Yankees: Brett Gardner’s second-half greatness going under the radar

Let’s give it up one final time — it is final this time, right? — for Brett Gardner, the longest-tenured member of the New York Yankees.

Gardner’s farewell season was written off as a sentimental mistake sometime in mid-May, but then, wouldn’t you know it, the damndest thing happened in the second half of the season: the old man started to hit.

Though his clutch-as-hell game against John Means and the Orioles on Wednesday night is the most prominent example of his recent greatness, that game wasn’t a one-in-a-million shot.

The stats bear it out; Gardner, nearly unplayable if not completely irrelevant in the season’s first half, has been an All-Star level fill-in since the break.

On one level, I can assure you the numbers you’re about to see will surprise you. Gardner was cooked, after all. He was a step slow in 2020. He had lost the rocket balls, muting his late-career power surge.

But on another level … Gardner cannot be discounted. Whenever he seems done, that’s when he becomes the most dangerous. When he’s been crowded out of the Yankees outfield and buried at fifth on the depth chart, that’s when he’s most likely to return to the lineup and make an impact.

Gardy’s second-half numbers, after a first-half that felt like a farewell, are among the best of his career. But you shouldn’t be stunned. That’s how this whole thing works.

Yankees stalwart Brett Gardner is having a second half for the ages (and ageless).

Gardner’s 2019 season (at the age of 35) foretold great, and previously unforeseen, things. Though the outfielder had developed “surprising” pop in his early 30s and showed off his home run trot plenty in 2017 (21 bombs, including a particularly impressive one in the Wild Card Game), he leveled up again in ’19, destroying 28 homers in 141 games.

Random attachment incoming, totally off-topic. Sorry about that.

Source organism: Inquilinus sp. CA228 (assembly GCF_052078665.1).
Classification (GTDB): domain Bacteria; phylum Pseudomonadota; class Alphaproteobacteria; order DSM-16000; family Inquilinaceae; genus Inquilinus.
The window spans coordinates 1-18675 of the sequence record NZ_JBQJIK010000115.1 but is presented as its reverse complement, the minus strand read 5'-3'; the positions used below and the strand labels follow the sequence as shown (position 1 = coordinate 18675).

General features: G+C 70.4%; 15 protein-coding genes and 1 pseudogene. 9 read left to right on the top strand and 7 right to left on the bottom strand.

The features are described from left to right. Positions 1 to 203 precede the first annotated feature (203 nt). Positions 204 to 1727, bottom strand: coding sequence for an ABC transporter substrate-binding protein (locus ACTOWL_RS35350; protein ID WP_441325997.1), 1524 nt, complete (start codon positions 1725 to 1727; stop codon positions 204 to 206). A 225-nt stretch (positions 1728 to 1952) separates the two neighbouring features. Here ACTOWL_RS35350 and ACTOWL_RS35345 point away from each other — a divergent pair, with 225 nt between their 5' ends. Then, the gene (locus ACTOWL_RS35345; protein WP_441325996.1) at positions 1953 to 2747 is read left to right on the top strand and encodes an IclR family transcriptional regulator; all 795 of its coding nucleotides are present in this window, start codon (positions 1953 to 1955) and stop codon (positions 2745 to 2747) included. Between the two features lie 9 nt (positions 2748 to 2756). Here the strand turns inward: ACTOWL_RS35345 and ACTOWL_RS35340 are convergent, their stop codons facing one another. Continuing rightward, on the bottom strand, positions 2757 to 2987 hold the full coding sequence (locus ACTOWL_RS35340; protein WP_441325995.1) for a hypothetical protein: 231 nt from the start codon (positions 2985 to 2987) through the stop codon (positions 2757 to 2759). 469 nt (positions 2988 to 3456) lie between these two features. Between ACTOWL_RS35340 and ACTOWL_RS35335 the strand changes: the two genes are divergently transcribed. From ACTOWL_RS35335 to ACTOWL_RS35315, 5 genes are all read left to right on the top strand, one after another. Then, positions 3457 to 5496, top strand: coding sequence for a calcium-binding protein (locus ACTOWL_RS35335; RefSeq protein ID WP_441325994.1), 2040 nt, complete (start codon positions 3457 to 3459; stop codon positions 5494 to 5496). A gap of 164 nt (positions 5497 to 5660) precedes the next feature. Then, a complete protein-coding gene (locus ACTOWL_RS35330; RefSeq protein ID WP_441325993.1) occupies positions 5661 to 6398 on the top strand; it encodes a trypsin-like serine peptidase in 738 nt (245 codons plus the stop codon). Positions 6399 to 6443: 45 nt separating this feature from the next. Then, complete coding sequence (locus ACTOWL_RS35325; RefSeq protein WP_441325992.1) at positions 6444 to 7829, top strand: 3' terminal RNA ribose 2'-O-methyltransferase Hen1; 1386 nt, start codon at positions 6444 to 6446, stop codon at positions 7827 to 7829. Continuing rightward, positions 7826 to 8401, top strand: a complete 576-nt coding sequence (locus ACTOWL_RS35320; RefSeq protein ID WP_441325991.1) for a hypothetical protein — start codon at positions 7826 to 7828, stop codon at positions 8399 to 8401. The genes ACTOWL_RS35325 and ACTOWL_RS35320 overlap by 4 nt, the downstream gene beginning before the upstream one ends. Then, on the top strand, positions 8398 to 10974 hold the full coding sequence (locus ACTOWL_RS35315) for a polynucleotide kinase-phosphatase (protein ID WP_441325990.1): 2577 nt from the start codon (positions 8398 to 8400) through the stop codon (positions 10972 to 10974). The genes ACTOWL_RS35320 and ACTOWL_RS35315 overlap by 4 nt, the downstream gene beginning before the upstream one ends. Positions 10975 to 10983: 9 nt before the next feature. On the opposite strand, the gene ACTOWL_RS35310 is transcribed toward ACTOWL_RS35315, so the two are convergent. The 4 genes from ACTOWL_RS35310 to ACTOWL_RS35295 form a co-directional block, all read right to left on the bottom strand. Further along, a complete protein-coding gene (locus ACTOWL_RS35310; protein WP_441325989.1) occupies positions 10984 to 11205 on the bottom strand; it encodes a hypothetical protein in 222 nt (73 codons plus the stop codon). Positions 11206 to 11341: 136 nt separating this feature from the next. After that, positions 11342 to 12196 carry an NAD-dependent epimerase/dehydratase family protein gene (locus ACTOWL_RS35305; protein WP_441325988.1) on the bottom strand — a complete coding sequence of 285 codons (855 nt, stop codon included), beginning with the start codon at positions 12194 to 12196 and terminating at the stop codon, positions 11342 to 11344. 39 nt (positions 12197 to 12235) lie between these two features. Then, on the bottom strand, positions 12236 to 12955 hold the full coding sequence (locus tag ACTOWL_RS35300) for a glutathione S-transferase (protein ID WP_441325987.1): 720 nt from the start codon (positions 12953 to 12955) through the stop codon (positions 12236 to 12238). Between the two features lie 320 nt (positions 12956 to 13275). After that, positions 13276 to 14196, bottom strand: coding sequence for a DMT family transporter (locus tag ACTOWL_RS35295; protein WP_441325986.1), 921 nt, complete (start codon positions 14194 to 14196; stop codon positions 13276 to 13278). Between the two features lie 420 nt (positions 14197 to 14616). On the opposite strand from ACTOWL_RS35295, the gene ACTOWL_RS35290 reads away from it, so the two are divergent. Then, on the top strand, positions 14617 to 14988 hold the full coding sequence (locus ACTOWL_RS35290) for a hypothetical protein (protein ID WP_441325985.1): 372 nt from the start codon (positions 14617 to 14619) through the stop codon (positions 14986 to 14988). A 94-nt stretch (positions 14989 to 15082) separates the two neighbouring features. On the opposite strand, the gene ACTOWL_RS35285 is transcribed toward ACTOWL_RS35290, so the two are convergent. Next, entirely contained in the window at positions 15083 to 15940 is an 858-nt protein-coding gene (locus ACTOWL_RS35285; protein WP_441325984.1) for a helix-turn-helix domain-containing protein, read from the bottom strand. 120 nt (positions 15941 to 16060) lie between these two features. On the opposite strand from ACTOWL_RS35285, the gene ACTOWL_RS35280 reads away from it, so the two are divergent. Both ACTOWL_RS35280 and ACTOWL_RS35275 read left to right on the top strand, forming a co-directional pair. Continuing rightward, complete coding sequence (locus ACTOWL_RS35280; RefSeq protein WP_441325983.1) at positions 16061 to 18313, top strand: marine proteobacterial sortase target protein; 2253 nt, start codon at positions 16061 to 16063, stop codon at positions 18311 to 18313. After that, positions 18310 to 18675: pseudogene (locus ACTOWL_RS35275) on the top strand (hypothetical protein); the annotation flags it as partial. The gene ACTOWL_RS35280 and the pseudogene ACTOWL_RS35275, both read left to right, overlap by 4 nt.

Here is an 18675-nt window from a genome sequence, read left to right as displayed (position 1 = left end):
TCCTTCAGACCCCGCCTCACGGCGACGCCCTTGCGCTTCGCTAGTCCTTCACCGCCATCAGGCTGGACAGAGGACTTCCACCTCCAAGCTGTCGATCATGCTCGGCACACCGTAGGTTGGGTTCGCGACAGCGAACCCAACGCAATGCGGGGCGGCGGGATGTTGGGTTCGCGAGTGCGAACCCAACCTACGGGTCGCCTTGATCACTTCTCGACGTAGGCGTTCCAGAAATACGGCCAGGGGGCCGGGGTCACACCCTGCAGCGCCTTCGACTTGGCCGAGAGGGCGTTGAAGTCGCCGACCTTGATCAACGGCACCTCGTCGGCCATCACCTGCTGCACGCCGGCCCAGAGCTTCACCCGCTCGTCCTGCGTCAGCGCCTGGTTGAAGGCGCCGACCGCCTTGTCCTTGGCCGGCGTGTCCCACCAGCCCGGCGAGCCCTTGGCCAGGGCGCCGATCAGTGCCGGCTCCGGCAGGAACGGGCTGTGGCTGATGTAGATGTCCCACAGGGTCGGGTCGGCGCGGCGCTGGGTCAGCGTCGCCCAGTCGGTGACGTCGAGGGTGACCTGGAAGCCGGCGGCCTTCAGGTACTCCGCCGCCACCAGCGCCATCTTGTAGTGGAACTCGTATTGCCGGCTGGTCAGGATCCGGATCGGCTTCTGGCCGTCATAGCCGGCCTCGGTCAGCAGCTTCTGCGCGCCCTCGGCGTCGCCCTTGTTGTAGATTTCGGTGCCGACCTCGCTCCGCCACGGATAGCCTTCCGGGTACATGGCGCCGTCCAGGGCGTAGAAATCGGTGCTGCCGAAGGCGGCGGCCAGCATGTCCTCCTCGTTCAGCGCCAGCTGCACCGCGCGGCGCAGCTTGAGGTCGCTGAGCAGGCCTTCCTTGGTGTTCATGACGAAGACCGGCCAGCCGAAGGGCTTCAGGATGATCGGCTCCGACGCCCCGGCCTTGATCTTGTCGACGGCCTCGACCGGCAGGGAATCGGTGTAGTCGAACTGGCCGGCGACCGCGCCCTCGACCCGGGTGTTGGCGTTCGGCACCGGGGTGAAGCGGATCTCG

That season both set expectations unfairly for 2020 and made us forget what the aging Gardner theoretically could still be on a good team: the man who battled and battled and battled in the 2017 ALDS before ultimately demoralizing the Cleveland Indians with a two-out, two-run insurance single in Game 5. Opposing fanbases hate this man, but not because of his one-season home run surge. They hate him because he won’t go away.

And that’s exactly what we’ve seen in the second half this season, when Gardner’s gnat-like quickness and relentlessness have been most necessary. There’s a reason he shrugged off a tough 2020 to become a playoff starter, replacing Clint Frazier and performing like the team’s hottest hitter.

And there’s a reason he seemed like the perfect Yankee to have up with runners on first and second and one out in the ninth inning of a must-win game on Wednesday.


If you’ve felt Gardner’s reliability increasing recently and reverting back to the career-long mean he’s worked so hard to set, then you’re not alone.

You might not have noticed, but he’s fueled the Bombers’ surge into the Wild Card picture, too. He’s done it after fouling off several balls first to distract you, sure, but it’s still happening.